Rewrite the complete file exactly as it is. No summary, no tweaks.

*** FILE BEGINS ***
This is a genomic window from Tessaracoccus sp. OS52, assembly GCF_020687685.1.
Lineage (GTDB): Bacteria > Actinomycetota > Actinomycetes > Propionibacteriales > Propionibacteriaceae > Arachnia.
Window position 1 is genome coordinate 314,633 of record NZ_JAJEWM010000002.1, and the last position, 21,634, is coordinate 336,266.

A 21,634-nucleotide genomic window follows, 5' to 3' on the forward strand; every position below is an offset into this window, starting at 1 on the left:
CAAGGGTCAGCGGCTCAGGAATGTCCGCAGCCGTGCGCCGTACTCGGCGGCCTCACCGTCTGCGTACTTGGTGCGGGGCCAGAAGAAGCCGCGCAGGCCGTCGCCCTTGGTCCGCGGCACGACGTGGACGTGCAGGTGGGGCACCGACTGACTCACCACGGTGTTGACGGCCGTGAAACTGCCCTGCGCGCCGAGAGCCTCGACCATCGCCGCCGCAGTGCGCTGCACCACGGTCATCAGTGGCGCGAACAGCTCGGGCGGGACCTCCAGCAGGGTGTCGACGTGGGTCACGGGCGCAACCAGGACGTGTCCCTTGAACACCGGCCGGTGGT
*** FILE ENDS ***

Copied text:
This is a genomic window from Tessaracoccus sp. OS52, assembly GCF_020687685.1.
Lineage (GTDB): Bacteria > Actinomycetota > Actinomycetes > Propionibacteriales > Propionibacteriaceae > Arachnia.
Window position 1 is genome coordinate 314,633 of record NZ_JAJEWM010000002.1, and the last position, 21,634, is coordinate 336,266.

A 21,634-nucleotide genomic window follows, 5' to 3' on the forward strand; every position below is an offset into this window, starting at 1 on the left:
CAAGGGTCAGCGGCTCAGGAATGTCCGCAGCCGTGCGCCGTACTCGGCGGCCTCACCGTCTGCGTACTTGGTGCGGGGCCAGAAGAAGCCGCGCAGGCCGTCGCCCTTGGTCCGCGGCACGACGTGGACGTGCAGGTGGGGCACCGACTGACTCACCACGGTGTTGACGGCCGTGAAACTGCCCTGCGCGCCGAGAGCCTCGACCATCGCCGCCGCAGTGCGCTGCACCACGGTCATCAGTGGCGCGAACAGCTCGGGCGGGACCTCCAGCAGGGTGTCGACGTGGGTCACGGGCGCAACCAGGACGTGTCCCTTGAACACCGGCCGGTGGT